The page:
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Enlargement and the European Geography of the Information Technology Sector

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  • Frank Barry

    (University College Dublin)

  • Declan Curran

    (University College Dublin)

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    Abstract

    The information technology sector in Europe, comprising the production of computer hardware and software, is disproportionately located on the continent’s western periphery. The vast bulk of computers sold in Europe in the 1990s were assembled either in Ireland or Scotland, while Ireland also accounted for over 40 percent of all packaged software and 60 percent of all business software sold in Europe. As the sector in both these locations is largely foreign owned, the question arises as to whether EU enlargement might impact on the geography of the sector by diverting information technology FDI from the western to the new eastern periphery. This issue is explored in the present paper by analysis of five individual sub-segments: computer assembly and electronic components, R&D, mass market packaged software and the remainder of the software sector.

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    File URL: http://www.ucd.ie/economics/research/papers/2004/WP04.05.pdf
    File Function: First version, 2004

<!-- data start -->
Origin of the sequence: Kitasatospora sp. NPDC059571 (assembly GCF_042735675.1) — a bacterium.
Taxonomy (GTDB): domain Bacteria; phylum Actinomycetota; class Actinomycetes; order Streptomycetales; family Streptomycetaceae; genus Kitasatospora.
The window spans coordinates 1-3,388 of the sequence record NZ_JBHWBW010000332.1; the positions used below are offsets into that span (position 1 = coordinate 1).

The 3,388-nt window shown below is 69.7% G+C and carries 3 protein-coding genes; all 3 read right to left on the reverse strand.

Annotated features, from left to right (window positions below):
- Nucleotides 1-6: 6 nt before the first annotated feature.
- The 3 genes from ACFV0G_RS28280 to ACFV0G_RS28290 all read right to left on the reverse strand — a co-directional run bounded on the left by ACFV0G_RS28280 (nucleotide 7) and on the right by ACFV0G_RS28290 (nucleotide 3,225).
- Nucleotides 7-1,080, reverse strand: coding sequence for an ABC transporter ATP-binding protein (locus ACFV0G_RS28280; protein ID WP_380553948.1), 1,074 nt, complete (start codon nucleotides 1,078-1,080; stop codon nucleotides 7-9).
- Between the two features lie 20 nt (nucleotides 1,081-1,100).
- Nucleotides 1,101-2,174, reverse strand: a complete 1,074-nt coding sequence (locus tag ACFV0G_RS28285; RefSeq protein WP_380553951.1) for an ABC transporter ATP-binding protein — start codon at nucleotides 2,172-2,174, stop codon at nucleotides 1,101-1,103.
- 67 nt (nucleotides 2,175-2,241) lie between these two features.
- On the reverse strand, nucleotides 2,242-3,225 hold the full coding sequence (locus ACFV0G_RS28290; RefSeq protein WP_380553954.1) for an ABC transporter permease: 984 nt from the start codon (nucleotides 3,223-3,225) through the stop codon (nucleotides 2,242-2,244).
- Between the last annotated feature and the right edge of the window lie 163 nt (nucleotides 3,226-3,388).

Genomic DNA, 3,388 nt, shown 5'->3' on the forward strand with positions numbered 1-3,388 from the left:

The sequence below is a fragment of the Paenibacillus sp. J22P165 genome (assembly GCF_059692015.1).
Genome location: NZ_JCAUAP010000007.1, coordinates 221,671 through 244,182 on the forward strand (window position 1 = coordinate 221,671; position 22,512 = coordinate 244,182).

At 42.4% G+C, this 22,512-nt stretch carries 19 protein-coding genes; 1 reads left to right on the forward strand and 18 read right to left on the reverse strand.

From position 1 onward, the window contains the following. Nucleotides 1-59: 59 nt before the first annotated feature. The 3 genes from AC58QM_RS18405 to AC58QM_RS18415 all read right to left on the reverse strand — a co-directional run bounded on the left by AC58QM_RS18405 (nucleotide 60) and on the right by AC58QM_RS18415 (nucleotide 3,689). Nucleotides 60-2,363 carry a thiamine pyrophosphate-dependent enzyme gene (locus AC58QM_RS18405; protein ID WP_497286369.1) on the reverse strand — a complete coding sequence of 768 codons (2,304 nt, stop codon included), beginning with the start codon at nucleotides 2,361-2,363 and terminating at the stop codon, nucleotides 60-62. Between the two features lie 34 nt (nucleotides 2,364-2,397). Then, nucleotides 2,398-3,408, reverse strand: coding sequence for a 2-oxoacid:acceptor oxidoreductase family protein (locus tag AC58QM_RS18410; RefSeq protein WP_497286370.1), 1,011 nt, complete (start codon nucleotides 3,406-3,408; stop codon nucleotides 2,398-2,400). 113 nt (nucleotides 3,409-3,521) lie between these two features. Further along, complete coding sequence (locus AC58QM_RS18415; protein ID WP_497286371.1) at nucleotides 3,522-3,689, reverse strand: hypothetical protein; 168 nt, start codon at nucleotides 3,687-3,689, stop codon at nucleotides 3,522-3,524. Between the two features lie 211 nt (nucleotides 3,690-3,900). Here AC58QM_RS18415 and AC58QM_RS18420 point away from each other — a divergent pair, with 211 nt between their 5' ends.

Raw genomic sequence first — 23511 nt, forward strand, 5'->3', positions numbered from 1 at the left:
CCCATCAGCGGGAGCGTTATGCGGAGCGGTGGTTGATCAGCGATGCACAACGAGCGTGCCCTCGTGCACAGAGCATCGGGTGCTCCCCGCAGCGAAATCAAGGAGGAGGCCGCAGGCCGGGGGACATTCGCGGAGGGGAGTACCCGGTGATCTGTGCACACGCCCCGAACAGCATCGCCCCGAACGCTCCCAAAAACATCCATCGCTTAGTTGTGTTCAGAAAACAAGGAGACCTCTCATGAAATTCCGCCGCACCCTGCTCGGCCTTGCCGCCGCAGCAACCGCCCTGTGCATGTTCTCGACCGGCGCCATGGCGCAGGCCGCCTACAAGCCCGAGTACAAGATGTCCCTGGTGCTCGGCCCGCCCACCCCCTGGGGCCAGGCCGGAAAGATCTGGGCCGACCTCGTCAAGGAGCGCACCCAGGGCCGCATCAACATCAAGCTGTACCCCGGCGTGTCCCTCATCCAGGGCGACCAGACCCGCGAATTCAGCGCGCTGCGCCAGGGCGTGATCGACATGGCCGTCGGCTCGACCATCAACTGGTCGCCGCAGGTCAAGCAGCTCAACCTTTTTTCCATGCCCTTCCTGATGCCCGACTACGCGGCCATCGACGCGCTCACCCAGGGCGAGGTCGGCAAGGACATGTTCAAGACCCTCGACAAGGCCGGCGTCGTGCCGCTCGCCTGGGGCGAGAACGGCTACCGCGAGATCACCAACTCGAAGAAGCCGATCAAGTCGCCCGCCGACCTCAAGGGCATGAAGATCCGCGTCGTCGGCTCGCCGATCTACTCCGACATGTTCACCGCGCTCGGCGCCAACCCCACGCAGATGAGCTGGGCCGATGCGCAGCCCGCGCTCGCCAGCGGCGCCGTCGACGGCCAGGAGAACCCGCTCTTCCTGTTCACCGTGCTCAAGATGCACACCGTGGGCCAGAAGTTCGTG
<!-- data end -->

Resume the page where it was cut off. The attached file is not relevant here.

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    Bibliographic Info

    Paper provided by School Of Economics, University College Dublin in its series Working Papers with number 200405.

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    Length: 25 pages
    Date of creation: 08 Mar 2004
    Date of revision:
    Handle: RePEc:ucn:wpaper:200405

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    1. Michael P. Devereux & Rachel Griffith & Helen Simpson, 2000. "The Geographic Distribution of Production Activity in the UK," Econometric Society World Congress 2000 Contributed Papers 1397, Econometric Society.
    2. Malerba, Franco & Nelson, Richard & Orsenigo, Luigi & Winter, Sidney, 2001. "Competition and industrial policies in a 'history friendly' model of the evolution of the computer industry," International Journal of Industrial Organization, Elsevier, vol. 19(5), pages 635-664, April.
    3. K.H. Midelfart & H.G. Overman & S.J. Redding & A.J. Venables, 2000. "The location of European industry," European Economy - Economic Papers 142, Directorate General Economic and Monetary Affairs (DG ECFIN), European Commission.
    4. Timothy F. Bresnahan & Franco Malerba, 1997. "Industrial Dynamics and the Evolution of Firms' and Nations' Competitive Capabilities in the World Computer Industry," Working Papers 97030, Stanford University, Department of Economics.
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    Cited by:
    1. Barrios, Salvador & Mas, Matilde & Navajas, Elena & Quesada, Javier, 2008. "Mapping the ICT in EU Regions: Location, Employment, Factors of Attractiveness and Economic Impact," MPRA Paper 6998, University Library of Munich, Germany.
    2. Barrett, Alan & Kearney, Ide & O'Brien, Martin, 2008. "Quarterly Economic Commentary, Spring 2008," Forecasting Report, Economic and Social Research Institute (ESRI), number QEC20081.
    3. Frank Barry & Michael B. Devereux, 2006. "A Theoretical Growth Model for Ireland," The Economic and Social Review, Economic and Social Studies, vol. 37(2), pages 245-262.
    4. Frank Barry, 2005. "Third-Level Education, Foreign Direct Investment and Economic Boom in Ireland," Working Papers 200509, School Of Economics, University College Dublin.

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